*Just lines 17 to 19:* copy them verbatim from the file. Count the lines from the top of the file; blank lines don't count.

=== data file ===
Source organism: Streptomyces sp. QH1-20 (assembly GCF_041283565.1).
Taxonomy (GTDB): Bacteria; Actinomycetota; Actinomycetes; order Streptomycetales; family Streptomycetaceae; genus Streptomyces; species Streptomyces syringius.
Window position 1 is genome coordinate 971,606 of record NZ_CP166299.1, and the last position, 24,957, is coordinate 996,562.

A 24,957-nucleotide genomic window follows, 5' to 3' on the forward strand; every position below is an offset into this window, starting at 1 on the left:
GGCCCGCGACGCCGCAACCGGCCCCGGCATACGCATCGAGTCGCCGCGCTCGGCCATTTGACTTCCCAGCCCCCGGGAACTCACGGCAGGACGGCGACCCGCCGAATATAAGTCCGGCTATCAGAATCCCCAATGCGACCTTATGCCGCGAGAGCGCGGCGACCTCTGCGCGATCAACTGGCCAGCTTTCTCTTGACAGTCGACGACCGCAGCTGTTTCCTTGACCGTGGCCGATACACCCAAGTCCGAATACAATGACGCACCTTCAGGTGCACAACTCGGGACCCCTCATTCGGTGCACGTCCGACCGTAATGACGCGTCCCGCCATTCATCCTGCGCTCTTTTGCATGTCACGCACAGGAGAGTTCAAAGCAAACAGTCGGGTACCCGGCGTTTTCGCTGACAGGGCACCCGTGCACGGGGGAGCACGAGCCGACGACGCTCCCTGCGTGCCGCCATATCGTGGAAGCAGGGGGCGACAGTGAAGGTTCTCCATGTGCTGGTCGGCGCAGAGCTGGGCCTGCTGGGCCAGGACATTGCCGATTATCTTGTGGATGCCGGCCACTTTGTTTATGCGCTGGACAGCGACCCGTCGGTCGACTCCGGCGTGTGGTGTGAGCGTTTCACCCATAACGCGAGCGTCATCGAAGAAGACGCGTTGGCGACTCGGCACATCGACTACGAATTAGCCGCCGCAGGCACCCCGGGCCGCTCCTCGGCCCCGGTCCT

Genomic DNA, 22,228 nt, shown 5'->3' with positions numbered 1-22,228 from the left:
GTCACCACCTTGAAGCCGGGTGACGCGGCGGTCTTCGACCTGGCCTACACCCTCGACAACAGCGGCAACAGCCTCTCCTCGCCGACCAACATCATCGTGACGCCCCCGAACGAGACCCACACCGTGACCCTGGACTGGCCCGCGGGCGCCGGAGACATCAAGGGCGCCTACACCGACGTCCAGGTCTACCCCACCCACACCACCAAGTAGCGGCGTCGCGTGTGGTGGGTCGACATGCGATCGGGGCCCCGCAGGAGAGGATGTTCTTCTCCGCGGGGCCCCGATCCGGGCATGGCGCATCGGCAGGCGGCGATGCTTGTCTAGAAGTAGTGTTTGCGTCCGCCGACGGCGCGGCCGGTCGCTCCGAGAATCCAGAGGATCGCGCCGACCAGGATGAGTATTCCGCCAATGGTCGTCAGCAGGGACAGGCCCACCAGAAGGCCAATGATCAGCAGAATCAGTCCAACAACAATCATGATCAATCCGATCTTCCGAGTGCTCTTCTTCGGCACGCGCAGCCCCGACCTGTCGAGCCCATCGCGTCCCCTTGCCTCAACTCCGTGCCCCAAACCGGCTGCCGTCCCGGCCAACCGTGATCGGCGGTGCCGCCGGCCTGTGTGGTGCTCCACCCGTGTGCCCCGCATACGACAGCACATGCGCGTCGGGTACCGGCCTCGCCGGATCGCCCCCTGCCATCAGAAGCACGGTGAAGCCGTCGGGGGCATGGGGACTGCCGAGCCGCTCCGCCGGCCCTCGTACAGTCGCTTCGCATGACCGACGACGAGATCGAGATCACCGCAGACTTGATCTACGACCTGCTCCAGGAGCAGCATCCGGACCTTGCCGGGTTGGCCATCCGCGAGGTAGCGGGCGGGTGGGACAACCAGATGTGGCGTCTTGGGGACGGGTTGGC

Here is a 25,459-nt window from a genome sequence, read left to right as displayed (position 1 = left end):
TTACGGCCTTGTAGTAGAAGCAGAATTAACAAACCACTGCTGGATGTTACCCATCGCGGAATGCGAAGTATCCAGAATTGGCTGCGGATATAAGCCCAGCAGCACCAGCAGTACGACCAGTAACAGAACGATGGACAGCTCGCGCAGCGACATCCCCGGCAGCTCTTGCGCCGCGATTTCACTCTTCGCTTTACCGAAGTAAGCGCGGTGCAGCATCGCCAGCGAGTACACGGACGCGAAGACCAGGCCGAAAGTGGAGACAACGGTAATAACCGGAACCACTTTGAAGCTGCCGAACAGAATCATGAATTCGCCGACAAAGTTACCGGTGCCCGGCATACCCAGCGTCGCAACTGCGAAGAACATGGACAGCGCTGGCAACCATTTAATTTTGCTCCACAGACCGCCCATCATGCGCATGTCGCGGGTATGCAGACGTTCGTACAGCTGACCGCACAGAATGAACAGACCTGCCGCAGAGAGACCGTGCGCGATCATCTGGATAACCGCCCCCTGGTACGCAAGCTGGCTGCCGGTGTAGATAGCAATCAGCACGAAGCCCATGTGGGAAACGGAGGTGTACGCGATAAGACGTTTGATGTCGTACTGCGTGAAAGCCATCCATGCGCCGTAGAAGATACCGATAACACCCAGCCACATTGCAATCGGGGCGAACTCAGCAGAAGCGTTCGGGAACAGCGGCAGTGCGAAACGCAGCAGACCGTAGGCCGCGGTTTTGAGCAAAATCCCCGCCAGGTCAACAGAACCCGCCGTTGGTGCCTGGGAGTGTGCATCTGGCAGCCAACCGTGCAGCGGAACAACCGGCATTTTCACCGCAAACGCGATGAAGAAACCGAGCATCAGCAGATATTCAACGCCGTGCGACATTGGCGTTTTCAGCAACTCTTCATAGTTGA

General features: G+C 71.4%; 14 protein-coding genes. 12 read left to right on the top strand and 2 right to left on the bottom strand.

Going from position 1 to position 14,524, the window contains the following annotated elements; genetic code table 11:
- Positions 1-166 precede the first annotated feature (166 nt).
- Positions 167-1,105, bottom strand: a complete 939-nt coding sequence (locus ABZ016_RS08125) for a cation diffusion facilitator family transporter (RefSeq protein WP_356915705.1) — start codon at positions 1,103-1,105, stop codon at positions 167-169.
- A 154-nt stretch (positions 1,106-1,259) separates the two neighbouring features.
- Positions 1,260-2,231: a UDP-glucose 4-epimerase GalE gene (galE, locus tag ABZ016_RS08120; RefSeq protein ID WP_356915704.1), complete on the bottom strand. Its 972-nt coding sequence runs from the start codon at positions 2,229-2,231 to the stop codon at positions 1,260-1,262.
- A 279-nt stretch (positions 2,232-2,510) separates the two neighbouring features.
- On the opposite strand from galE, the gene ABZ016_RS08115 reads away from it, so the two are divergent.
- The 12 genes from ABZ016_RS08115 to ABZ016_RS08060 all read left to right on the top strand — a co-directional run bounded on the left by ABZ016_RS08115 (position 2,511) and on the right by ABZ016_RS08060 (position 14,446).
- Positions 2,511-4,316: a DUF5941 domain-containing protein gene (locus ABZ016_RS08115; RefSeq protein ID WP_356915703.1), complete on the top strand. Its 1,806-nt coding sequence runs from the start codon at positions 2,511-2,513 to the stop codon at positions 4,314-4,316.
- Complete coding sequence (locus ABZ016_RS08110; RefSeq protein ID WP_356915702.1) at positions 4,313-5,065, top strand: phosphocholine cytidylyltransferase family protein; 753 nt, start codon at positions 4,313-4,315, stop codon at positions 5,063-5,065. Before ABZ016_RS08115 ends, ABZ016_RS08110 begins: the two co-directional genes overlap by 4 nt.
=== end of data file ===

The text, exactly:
- On the opposite strand from galE, the gene ABZ016_RS08115 reads away from it, so the two are divergent.
- The 12 genes from ABZ016_RS08115 to ABZ016_RS08060 all read left to right on the top strand — a co-directional run bounded on the left by ABZ016_RS08115 (position 2,511) and on the right by ABZ016_RS08060 (position 14,446).
- Positions 2,511-4,316: a DUF5941 domain-containing protein gene (locus ABZ016_RS08115; RefSeq protein ID WP_356915703.1), complete on the top strand. Its 1,806-nt coding sequence runs from the start codon at positions 2,511-2,513 to the stop codon at positions 4,314-4,316.